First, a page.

Anyway, I got nothing out of the magazines I looked at. The information within was rather scant and I found my own experience with a lot of the equipment reviewed proved only that the reviewers weren't spending enough time with the requipment to write very informative reviews (the article I am thinking of in q
  • What really annoys me about computer magazines nowadays (apart from them being mostly spam you have to pay for) is that they do seem to arrive from the future, but carry news from the past. Every single one seems to arrive a few months before its time and carries `news' you could have read on the internet a few months earlier. Nevertheless, there are occasionally interesting articles, but for actual information they're often not the best source. I would not go for a subscription on any of them at the moment
  • If the editors are good, they find the things I and others are interested in, and filter out the dreck. Their magazines are worthwhile.

    If they'e not, all you're paying for is a bundle of ads (;-))

    --dave

  • by Yeechang Lee (3429) <ylee@pobox.com> on Saturday September 30, 2006 @11:18AM (#16258617) Homepage
    I've subscribed to Linux Journal for almost 13 years, and long ago bought up all the back issues I could so I have a near-complete collection. For years it's been the only worthwhile print computer magazine around.
  • I gave up the paper copy of PC World in 1995, and many others since. I used to get 8-10 mags a month but I am now down to one. The reason is simple, the internet has replaced the paper. Articles are now timely and places like Slashdot make it even more timely. And if I want the article at work I don't have to go home to get it, just remember where I saw it.

    I do have a grievance with some old time online publishers with their insatiable popups and "overadvertised" presentations. I understand the need f

  • What is PC World?
  • by TechDock (558245) on Saturday September 30, 2006 @03:25PM (#16260499)
    I used to read most of the major mags back in the day - PC World, PC Mag, Byte, and a couple of others - and I wound up giving up most of them around 2000. True, you can get the same information on the web, but I don't think that's what made them go downhill.

    When the dot com boom was at its height, all the major publishers got fanatical that print was dead, everyone was going to read everything on the net, and it was time to readjust. Byte arbitrarily canceled my subscription, since they were going to a web only base. The rest of them shrank to half the page number, and what was left was mostly advertising. Even the trade rags got rid of most of their decent columnists, since they somehow concluded nobody wanted opinion pieces, basically making them boring and worthless. The only print mag I read now is Smart Computing, since they have some interesting tips and good reviews every now and again.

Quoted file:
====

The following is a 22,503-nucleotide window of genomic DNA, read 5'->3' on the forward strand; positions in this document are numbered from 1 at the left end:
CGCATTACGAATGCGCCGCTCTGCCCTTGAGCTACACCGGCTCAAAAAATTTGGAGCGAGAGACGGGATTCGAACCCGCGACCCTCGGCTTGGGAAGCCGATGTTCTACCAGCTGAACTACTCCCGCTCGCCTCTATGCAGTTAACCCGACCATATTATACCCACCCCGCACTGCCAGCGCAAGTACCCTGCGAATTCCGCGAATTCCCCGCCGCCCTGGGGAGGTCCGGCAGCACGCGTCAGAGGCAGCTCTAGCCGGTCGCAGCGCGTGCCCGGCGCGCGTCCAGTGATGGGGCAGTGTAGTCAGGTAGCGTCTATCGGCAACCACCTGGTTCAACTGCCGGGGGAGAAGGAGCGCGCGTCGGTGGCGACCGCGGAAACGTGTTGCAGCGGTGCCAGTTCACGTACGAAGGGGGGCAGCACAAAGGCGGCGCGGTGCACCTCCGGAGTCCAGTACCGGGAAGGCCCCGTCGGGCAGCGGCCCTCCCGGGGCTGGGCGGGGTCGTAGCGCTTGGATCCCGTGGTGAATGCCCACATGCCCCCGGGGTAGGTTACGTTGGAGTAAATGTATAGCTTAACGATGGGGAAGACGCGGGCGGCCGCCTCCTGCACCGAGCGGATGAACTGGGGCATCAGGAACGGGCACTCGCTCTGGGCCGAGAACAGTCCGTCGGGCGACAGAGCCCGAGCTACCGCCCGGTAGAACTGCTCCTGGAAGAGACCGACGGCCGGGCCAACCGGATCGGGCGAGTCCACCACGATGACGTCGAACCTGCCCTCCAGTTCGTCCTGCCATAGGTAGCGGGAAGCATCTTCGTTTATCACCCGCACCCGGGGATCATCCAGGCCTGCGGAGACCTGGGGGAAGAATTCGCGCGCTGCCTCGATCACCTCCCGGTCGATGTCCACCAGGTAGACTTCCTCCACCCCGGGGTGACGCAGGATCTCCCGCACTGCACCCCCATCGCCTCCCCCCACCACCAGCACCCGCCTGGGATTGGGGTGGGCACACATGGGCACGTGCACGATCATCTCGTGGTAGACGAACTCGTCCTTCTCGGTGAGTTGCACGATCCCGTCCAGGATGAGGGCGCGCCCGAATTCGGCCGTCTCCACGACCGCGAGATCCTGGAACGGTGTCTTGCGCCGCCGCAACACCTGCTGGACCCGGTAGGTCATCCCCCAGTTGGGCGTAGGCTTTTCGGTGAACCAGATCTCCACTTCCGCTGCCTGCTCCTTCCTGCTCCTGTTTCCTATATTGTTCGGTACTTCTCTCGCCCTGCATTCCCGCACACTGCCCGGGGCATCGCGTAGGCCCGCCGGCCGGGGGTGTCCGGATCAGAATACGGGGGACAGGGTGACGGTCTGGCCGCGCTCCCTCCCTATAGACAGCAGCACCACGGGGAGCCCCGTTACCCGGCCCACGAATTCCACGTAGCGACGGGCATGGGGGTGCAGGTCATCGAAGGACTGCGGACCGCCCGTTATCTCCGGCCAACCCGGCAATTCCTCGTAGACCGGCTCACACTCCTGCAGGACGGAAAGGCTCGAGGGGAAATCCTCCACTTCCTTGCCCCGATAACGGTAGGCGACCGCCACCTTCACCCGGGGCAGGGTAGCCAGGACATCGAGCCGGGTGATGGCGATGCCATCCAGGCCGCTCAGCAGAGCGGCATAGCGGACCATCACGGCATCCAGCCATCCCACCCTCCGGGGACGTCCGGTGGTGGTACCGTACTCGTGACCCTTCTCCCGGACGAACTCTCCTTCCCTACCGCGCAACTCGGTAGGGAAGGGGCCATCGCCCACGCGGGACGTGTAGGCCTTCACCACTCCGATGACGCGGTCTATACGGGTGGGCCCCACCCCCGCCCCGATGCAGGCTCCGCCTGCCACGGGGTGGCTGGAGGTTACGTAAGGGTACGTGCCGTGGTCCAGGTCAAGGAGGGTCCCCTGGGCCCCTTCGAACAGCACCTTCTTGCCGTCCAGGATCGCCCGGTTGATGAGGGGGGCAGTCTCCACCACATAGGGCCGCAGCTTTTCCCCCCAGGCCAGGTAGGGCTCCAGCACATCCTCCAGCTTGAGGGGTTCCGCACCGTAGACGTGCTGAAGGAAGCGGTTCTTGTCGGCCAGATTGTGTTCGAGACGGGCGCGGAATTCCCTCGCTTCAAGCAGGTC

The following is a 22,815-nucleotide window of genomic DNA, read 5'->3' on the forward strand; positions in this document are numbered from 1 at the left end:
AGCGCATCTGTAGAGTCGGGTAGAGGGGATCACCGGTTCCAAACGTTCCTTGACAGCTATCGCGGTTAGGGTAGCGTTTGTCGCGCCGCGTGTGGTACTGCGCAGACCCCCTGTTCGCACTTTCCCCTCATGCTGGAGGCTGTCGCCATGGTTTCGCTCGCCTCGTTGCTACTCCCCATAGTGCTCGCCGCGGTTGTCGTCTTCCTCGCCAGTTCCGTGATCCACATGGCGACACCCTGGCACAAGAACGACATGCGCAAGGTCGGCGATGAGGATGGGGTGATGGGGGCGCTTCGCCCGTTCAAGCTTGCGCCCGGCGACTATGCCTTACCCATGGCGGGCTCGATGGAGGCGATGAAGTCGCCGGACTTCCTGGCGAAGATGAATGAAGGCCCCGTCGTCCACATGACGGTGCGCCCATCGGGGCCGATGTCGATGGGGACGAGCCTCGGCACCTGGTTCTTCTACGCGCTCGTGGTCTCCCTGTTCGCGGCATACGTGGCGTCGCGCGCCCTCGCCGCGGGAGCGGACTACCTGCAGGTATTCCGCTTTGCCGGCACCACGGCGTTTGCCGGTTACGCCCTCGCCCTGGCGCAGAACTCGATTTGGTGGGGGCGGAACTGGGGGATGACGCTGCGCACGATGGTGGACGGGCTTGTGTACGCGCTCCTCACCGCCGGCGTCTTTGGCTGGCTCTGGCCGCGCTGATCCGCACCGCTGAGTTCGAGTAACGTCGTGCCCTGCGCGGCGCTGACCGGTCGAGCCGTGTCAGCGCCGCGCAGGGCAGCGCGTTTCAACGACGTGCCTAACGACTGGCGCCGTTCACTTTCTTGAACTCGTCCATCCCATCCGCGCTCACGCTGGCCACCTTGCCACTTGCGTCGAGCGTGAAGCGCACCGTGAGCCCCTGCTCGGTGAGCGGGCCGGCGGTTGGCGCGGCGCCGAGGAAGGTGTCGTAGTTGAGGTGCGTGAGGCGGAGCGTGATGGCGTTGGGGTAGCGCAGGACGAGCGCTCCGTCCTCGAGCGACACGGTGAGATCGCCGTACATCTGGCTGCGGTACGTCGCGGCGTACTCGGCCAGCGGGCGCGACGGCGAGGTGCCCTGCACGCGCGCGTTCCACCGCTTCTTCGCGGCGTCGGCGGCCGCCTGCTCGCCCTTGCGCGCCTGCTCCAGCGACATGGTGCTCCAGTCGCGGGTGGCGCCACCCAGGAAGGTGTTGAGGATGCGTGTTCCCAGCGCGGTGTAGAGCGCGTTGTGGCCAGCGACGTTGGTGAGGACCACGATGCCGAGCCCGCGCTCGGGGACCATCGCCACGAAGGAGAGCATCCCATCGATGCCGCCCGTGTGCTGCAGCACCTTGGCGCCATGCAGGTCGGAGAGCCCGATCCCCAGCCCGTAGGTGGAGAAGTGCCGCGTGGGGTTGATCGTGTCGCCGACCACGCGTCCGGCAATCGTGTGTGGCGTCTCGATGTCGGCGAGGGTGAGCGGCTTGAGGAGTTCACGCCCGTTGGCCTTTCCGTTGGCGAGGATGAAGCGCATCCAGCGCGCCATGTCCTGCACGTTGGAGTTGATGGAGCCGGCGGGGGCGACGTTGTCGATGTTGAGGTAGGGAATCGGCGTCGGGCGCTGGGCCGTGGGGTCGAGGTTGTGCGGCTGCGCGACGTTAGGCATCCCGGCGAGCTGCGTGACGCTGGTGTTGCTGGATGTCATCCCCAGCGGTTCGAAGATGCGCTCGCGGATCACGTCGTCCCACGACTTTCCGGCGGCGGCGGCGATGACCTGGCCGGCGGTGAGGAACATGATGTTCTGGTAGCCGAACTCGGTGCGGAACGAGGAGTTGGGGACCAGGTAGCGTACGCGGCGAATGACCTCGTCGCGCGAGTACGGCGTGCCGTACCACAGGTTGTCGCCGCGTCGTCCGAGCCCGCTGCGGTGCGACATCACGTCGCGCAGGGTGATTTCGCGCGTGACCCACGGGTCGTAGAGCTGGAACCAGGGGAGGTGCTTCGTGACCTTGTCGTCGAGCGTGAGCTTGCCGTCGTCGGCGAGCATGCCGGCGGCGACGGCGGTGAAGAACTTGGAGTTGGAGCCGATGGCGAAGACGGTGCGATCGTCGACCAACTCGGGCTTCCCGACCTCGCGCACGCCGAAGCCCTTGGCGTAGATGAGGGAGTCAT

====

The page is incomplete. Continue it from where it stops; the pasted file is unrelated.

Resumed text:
No, I didn't leave print mags, they left me...

  • I'm personally against computer magazines like PC World, they're like the IT version of sensationalist "a current affairs" shows (Today Tonight/20-20/60 Minutes/Hard Copy?).. and if you had no other access to news you could read them and try and work out the truth from them.. but since you have the internet there's very little point, sites like slashdot are much more in depth (even if they are quite sensationalistic)
  • by rnturn (11092)

    Crimeny! I never subscribed to it so I never had to decide to suspend a subscription, but I even stopped buying PC World off the newsstand backin the mid/late-80s. I thought it starting sucking even back then. Byte lasted a couple of years longer before it wasn't worth the money (i.e., it started being less and less about microcomputing in general but, instead, mostly about Windows). I'm not sure what you're looking for in a hardcopy magazine. Product Reviews? Programming tips? Tutorials? I can't imagine co

  • I'd say no. It's not a particularly specialized mag. Generic hardware and software reviews are a dime a dozen.
  • I am allowing all of my computer magazine subscriptions to lapse, because, as others here have noted, the printed news is obsolete by the time it is delivered. I continue to enjoy reading books for my regular intake of vicarious horror, fantasy, and gatuitous sex and violence. My imagination is a much better creepshow than anything I have ever seen on any screen or any print media, for that matter!
  • by drlloyd11 (458569)
    I can't see what they would provide in terms of useful knowledge. That said, if you purpose is simply to have something to read on a topic that interests in certain cituations (Subway, waiting outside, etc) its as good as any.